'Desperate' Espargaro needs wet race to scare MotoGP rivals - The Race
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‘Desperate’ Espargaro needs wet race to scare MotoGP rivals

Aug 7 2021
By Simon Patterson

A dejected-sounding Pol Espargaro has admitted that he’s hoping that tomorrow’s forecast for bad weather at the Styrian Grand Prix will bring a “hurricane” to MotoGP’s race at the Red Bull Ring.

The Repsol Honda rider conceded that bad weather at the notoriously unsafe circuit is the only way that he has any chance of securing a good result.

In fact, so extreme is his belief in the inadequacies of the 2021 Honda RC213V and the issues that he’s facing with it, the Spaniard says that he needs his rivals to be afraid to crash in order for him to make up any time at all from 15th on the grid.

“Honestly speaking, the worse it can be, the better it is for me,” he said after qualifying. “Even if there is a hurricane, I’m going to push to go on track, because in dry conditions we’ve seen that we are not competitive enough. In the wet maybe we can do something else a little bit better.

“Hopefully a lot of rain comes tomorrow, people get scared, and we can take something else from it because we don’t have good pace. The bike isn’t working good, I tried desperate solutions in qualifying trying to be better, and obviously, as you can see it wasn’t working. It can be a good day if there are storms and rain and hurricanes.”

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His issues all stem from issues with rear traction on the bike, which he says has left him completely unable to ride the bike the way he wants to – and that nothing they’re doing has helped to fix the woes.

“We have no traction,” he explained, “the same problem as we had when we stopped for the summer break. The edge grip is zero, we pick up the bike and it spins, we ruin the tyre, and we can’t stop the bike because the tyre is locking up. I’m a guy who uses the rear brake a lot, braking in the middle of the corner to turn the bike. I live on the rear brake – and here I can’t even touch it.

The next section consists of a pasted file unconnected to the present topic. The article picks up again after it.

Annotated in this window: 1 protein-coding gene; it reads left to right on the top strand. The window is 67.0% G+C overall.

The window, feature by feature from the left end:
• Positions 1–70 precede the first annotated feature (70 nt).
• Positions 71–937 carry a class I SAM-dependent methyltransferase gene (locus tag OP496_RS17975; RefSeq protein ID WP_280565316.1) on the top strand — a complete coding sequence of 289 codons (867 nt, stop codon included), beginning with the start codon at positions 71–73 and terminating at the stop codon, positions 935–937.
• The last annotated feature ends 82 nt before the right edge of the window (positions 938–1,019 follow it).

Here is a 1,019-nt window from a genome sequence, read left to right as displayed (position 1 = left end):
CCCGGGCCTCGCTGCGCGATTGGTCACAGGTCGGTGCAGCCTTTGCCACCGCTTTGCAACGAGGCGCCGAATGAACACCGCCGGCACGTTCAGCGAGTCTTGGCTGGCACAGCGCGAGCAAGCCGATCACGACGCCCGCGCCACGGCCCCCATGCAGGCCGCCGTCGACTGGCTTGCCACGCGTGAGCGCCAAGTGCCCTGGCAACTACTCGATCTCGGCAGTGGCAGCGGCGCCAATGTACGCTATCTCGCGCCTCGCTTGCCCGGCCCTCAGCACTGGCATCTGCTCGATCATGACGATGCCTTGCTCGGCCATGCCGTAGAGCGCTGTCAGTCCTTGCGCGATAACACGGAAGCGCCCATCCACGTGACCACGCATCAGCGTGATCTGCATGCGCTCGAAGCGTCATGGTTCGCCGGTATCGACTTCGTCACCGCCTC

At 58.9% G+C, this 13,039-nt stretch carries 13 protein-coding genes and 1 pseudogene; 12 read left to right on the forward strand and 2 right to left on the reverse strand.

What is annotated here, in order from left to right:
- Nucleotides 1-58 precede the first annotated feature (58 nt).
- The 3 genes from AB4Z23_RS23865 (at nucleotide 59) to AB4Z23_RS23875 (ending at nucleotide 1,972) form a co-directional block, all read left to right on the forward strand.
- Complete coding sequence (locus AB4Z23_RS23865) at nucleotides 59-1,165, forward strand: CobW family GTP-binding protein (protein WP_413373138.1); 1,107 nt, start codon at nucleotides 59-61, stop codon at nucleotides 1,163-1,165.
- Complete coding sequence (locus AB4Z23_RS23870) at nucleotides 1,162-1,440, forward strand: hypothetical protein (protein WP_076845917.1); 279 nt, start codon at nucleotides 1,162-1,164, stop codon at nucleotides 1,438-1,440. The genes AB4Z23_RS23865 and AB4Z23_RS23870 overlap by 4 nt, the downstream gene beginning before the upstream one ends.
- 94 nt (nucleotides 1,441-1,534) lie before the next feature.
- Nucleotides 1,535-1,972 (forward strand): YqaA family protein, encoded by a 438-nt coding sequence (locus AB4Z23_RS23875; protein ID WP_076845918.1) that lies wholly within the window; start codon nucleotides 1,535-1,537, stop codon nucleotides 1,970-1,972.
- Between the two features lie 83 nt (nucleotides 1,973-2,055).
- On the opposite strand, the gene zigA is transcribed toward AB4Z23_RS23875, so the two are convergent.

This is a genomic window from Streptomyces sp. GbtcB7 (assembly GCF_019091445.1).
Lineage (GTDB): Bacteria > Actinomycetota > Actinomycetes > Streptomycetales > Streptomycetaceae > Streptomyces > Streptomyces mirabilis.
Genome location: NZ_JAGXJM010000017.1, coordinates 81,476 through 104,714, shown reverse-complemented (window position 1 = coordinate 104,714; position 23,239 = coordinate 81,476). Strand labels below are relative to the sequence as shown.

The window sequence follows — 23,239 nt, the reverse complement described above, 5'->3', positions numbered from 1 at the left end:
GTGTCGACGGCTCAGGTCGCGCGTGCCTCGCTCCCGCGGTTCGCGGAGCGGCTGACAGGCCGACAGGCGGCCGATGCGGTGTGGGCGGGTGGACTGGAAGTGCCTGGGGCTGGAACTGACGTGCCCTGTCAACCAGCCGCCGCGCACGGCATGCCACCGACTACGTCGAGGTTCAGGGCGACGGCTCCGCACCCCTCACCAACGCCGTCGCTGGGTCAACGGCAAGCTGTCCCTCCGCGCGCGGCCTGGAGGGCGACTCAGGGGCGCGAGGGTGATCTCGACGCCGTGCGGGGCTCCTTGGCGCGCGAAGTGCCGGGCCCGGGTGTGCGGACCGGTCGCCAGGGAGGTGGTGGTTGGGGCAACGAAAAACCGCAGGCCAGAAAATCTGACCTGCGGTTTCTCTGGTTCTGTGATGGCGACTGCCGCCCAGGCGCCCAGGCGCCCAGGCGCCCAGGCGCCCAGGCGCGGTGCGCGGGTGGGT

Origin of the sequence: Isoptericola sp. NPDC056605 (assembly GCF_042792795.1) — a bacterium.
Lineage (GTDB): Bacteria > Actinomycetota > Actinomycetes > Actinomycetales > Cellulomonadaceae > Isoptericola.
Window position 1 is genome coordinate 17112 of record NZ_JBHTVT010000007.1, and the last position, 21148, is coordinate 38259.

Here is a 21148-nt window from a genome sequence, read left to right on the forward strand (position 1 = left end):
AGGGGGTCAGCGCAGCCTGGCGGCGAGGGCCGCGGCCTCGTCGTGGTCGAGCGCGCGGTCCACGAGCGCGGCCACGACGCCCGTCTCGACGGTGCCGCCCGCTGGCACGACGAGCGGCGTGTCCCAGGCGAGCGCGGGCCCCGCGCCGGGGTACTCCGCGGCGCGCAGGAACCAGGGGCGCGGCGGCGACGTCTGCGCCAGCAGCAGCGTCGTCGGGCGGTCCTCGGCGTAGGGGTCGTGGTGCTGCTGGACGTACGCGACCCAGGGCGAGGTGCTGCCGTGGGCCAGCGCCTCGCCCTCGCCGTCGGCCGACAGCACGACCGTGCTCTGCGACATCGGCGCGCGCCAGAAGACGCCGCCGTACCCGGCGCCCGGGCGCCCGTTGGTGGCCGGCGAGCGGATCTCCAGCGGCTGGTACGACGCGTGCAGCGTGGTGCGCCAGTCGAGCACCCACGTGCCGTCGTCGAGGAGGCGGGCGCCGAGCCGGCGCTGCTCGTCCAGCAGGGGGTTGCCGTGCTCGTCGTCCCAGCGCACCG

We’re putting in super hard springs so that I can avoid it, because my body is trying automatically to hammer the rear brake to make the bike turn. Slowly, it’s killing my riding style and I can’t take anything at all from my style to make the lap time. I’m struggling.”

And what makes things even worse for him is that it’s not just a problem he says is impacting him at the Red Bull Ring this weekend but just another example of the issue that has plagued them all season – even if it’s been exacerbated by an Austrian track that Espargaro normally loves.

“The bike is the same as the one we finished in Assen with,” he admitted frankly, “and if you don’t change a bike with problems then the problems will remain. This is the reality at the moment. It doesn’t mean that we’re not working, but obviously, this was one of the best tracks for me last year.

“My rhythm last year was pretty much the same speed as my fast lap today. I flew here last year. I was if not the fastest then one of the fastest, and this obviously doesn’t make me feel good. It’s a place where I enjoy riding, and when I ride slowly I suffer.

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“We’re trying, but things aren’t coming, and after the summer break we expected – or we wanted more than we expected – all of us, not just the riders but also the technicians, wanted to be more in front and we’re not. So we’ll just keep working.”

Things were a little better on the other side of the Repsol Honda garage for Marc Marquez, who was denied the chance to qualify better than eighth by a late crash in qualifying. Admitting that he probably didn’t have the pace to fight for pole position, he nonetheless seems in a slightly better position than his team-mate going into tomorrow’s 28-lap race.

“The crash was completely my mistake,” he said. “I went in too fast and I braked a little late, but it was the last lap and it was a slow corner, so I said ‘ok, I’ll try’ because I didn’t want to give up the lap. I had the margin to improve a lot, but OK, we crashed and we’ll start eighth.

“It’ll be a long race and an interesting race, because we need to control a lot of things – tyres, fuel consumption, physical things, and the track limits. In some corners, it’s easy to brake a little bit late and use the track limits, but especially in Turn 9, because sometimes you don’t feel it when the rear wheel has maybe touched the sensor.

“But apart from the crash, I’m happy with the day because the race pace is OK. It’s true that we didn’t take all the profit from the bike in one lap – the bike was ready to be more in front. But in the race, we’ll be OK and it’s a long race. We know that Ducati are very strong in one lap, but we know that the tyres drop here so we’ll see what happens.”

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